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Tsvetana Paraskova

Tsvetana Paraskova

Tsvetana is a writer for Oilprice.com with over a decade of experience writing for news outlets such as iNVEZZ and SeeNews. 

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OPEC Doesn’t Expect More U.S. Shale Oil Production

Despite $70 oil, U.S. shale producers are not expected to significantly raise crude production this year as they continue to be focused on disciplined capital expenditures and returning more cash to investors, OPEC sources told Reuters at the end of policy meetings of the organization.

OPEC’s economic and technical think-tank, the Economic Commission Board, met this week to take stock of the situation on the global oil market and the global economy. The board was also expected to review topics such as investment, expectations about recovery, and short- and long-term prospects of crude oil production.  

One of the meetings, attended by external industry experts, focused on U.S. shale and the prospects of supply out of the United States, sources at OPEC told Reuters. The general view was that the shale patch will not be rushing into accelerating activity and production rates despite the high oil prices—something it has regularly done in the past, contributing to market oversupply and lower oil prices.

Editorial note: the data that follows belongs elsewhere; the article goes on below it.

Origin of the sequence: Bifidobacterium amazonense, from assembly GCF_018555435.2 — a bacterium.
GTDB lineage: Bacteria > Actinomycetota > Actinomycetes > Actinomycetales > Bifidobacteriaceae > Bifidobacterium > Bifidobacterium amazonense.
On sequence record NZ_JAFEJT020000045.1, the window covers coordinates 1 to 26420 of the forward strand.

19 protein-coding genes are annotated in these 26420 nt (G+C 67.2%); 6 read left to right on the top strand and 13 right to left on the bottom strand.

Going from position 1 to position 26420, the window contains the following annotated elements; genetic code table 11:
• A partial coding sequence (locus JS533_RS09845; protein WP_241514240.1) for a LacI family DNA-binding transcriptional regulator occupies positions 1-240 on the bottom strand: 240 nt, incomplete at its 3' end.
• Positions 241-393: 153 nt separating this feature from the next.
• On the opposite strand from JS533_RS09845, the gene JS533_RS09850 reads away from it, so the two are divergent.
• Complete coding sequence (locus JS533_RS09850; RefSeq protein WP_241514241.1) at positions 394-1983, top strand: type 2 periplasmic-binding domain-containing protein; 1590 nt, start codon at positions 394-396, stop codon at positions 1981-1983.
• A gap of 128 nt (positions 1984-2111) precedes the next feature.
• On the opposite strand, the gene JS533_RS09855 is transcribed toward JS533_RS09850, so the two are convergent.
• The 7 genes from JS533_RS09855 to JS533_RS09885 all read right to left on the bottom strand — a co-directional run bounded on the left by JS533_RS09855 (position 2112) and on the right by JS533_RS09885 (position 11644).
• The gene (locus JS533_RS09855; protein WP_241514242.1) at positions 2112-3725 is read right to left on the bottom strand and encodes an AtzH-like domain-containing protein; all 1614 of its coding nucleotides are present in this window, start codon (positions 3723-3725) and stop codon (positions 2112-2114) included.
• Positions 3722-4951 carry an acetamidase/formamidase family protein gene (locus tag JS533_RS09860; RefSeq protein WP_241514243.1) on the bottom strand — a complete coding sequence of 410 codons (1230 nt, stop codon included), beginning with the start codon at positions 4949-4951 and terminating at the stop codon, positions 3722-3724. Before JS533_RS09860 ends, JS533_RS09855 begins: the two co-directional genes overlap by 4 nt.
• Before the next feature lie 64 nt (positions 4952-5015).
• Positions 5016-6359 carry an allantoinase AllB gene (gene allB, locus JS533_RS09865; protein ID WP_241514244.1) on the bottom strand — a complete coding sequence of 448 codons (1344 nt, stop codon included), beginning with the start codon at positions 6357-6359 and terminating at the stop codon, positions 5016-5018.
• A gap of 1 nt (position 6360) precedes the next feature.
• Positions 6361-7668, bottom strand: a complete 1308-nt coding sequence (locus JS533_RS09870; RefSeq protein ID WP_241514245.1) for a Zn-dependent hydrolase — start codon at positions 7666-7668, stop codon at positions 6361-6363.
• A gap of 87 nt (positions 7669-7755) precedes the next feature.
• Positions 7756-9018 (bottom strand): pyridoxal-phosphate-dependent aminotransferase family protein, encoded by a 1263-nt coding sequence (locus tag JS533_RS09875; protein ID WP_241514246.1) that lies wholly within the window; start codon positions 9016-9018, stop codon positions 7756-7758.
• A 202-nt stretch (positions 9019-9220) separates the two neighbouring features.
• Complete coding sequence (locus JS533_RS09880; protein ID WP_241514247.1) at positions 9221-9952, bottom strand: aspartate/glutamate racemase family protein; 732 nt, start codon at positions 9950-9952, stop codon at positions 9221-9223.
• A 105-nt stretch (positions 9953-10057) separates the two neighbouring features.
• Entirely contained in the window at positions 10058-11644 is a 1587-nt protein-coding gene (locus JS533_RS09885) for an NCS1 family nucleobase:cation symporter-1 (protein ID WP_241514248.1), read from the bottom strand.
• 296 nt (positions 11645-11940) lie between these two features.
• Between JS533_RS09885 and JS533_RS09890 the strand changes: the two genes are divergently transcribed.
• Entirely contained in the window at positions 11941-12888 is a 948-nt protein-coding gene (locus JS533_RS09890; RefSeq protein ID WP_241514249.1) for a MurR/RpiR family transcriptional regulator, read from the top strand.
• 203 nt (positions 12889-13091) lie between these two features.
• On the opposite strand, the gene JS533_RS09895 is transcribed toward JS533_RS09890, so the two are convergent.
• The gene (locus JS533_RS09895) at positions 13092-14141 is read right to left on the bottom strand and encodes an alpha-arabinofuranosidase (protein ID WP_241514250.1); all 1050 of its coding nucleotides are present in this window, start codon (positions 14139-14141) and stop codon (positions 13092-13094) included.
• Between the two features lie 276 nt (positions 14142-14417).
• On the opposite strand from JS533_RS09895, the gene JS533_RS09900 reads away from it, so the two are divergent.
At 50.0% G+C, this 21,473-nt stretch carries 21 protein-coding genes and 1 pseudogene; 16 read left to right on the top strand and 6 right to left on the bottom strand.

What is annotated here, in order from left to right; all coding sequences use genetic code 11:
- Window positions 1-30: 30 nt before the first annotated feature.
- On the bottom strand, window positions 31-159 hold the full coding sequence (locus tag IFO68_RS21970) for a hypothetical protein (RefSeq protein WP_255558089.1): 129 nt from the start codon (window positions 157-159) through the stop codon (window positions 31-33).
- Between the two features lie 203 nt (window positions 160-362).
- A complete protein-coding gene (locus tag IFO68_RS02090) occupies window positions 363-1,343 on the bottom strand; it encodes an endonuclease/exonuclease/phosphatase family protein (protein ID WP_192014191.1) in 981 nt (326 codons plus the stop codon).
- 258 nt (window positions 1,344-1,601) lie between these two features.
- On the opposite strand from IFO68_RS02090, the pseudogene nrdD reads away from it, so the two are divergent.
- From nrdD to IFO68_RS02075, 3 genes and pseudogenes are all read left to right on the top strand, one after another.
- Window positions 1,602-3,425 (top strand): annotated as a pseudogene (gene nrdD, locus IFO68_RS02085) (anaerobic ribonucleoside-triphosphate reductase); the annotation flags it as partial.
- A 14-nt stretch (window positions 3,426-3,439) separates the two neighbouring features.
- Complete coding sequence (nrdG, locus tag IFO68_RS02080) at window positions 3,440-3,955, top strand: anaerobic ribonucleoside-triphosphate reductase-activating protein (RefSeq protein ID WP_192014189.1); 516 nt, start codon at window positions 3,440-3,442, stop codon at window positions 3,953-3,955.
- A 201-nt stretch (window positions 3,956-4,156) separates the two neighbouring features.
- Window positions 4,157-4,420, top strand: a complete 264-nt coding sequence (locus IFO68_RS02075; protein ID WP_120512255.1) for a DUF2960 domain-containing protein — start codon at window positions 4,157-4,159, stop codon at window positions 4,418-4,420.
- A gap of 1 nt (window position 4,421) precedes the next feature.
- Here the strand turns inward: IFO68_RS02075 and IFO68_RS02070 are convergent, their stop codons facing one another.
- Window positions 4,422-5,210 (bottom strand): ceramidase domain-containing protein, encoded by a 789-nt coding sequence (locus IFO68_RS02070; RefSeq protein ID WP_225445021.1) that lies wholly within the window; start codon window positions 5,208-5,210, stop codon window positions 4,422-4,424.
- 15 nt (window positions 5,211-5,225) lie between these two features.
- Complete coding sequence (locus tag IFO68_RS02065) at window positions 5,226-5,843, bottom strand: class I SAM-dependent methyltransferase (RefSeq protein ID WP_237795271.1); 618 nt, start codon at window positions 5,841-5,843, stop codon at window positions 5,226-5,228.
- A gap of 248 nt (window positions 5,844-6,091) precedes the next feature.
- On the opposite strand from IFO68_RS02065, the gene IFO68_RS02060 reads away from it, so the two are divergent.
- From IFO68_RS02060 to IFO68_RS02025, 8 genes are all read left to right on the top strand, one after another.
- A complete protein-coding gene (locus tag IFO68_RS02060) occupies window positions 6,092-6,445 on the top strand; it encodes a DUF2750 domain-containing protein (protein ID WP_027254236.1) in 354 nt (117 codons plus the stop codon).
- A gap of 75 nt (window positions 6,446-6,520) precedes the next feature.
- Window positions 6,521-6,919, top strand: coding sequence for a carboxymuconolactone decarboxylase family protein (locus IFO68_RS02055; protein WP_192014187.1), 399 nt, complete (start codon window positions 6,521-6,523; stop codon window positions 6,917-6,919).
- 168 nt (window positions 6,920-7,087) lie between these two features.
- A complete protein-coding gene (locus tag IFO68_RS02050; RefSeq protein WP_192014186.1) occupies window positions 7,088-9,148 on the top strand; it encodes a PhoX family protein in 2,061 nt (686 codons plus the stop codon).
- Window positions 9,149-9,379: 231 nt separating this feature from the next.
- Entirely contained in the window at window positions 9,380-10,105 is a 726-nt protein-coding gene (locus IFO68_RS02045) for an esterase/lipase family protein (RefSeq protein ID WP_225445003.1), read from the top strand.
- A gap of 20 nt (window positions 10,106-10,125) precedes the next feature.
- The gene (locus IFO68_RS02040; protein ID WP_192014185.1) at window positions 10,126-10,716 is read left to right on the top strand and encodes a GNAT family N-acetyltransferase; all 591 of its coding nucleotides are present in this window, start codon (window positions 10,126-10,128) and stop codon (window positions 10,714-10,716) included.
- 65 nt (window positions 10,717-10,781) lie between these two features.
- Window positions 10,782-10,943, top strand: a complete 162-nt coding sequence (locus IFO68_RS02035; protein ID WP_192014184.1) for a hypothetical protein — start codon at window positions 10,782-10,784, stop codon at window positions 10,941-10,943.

For 2022, the views range from production growth of between 500,000 barrels per day (bpd) and 1.3 million bpd.

U.S. production has been hovering at around 11 million bpd in recent months, down by 2 million bpd from the record highs early in 2020, before the pandemic slammed demand and crashed oil prices.

The first-quarter earnings and conference calls of U.S. producers highlighted a previously unheard-of restraint from public shale firms. Listed producers generated record cash flows, but they are not reinvesting most of those back to drilling. Instead, shale operators are now channeling cash flow toward reducing debts and rewarding shareholders.

According to Reuters’ sources, the investment discipline was one of the highlights of the meetings this week.  

The U.S. shale restraint makes OPEC’s job of managing oil supply to the market much easier, if forecasts of limited U.S. growth this year pan out.

“OPEC and Saudi Arabia have a lot of power at this time,” a source at one of the companies which provided forecasts to OPEC told Reuters.

By Tsvetana Paraskova for Oilprice.com

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